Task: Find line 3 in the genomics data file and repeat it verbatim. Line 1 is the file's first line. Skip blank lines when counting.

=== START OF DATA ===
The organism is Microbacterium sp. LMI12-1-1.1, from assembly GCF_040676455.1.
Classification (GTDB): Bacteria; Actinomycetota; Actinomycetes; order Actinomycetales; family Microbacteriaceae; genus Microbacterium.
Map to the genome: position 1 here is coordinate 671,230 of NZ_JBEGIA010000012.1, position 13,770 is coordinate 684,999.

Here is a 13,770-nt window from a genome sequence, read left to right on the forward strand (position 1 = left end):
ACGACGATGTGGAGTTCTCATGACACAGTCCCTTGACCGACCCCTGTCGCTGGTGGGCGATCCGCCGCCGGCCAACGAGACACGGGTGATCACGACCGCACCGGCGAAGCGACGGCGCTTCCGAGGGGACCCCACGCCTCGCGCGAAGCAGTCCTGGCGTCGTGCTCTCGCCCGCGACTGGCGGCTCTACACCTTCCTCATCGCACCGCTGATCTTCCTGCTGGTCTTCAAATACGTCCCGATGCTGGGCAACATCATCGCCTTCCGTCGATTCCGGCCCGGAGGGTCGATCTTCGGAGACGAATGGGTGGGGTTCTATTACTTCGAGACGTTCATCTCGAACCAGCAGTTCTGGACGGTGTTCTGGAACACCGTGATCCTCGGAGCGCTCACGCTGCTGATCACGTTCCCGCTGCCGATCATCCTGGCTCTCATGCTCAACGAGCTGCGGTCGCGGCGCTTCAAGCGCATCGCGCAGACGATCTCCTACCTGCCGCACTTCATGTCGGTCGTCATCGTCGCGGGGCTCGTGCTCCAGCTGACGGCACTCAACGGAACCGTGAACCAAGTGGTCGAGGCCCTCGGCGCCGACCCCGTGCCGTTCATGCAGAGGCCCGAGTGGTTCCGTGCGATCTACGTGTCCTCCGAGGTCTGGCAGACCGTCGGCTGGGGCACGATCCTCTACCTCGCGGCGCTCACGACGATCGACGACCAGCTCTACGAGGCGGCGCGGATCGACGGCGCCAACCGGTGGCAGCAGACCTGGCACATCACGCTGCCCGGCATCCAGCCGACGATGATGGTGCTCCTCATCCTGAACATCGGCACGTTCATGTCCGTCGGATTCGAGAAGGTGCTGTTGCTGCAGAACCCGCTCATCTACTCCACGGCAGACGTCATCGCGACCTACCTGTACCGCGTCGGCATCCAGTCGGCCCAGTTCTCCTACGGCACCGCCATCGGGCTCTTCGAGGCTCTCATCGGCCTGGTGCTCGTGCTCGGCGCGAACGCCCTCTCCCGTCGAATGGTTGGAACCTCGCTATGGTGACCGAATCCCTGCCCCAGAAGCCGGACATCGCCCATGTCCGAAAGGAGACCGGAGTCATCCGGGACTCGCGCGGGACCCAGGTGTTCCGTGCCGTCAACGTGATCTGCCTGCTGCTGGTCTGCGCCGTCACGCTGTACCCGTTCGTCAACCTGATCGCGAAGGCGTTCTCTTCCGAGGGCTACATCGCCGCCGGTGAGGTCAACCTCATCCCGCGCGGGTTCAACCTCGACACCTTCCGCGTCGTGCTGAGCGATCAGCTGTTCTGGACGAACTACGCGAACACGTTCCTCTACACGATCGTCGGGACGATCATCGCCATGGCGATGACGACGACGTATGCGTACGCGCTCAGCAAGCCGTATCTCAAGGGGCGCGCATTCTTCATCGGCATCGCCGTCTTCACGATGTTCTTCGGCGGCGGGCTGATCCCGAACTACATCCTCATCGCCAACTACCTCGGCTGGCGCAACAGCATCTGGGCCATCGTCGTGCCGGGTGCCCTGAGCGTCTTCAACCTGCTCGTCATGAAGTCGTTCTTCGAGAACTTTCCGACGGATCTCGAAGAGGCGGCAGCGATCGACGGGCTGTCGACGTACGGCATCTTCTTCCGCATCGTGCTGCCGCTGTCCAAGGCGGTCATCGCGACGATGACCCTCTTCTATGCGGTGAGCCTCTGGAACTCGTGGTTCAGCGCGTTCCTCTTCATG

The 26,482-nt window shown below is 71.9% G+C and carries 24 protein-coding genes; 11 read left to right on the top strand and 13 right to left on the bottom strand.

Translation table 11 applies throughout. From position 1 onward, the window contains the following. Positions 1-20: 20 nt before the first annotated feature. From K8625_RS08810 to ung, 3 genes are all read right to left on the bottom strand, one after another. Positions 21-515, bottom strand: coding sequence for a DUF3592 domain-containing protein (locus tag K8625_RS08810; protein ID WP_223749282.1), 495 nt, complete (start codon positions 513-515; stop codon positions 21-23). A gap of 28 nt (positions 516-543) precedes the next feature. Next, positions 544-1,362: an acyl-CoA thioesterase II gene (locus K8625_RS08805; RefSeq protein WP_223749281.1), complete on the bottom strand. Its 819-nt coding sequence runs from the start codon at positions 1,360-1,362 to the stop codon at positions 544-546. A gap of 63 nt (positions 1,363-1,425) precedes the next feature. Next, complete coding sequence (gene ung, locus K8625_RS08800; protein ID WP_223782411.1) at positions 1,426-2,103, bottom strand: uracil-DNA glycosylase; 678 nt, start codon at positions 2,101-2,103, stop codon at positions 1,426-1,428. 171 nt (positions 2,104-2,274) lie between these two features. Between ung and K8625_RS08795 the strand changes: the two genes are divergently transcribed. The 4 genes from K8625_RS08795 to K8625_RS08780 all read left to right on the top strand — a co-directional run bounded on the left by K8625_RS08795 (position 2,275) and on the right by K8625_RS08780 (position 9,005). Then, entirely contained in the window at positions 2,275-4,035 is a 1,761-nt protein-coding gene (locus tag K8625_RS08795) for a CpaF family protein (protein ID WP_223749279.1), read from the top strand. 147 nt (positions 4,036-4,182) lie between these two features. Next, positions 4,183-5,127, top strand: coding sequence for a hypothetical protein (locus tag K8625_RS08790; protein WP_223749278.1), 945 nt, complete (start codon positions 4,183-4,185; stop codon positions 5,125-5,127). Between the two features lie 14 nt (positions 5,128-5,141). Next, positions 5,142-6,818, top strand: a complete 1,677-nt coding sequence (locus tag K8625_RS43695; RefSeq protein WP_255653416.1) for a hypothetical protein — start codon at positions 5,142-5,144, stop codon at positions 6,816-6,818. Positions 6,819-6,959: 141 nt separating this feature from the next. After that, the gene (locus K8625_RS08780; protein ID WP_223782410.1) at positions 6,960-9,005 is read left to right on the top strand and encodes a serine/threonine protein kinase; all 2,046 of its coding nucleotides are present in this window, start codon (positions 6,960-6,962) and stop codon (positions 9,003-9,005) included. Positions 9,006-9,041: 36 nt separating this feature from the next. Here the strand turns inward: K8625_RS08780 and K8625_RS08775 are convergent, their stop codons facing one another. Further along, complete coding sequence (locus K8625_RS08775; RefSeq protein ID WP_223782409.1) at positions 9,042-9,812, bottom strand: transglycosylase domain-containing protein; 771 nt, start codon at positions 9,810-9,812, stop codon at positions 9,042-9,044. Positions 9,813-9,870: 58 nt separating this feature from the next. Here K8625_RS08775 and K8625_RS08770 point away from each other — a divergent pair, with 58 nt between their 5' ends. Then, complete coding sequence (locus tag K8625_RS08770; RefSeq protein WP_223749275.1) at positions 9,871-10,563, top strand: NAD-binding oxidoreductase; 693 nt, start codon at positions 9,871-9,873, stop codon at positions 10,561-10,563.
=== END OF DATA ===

Map to the genome: position 1 here is coordinate 671,230 of NZ_JBEGIA010000012.1, position 13,770 is coordinate 684,999.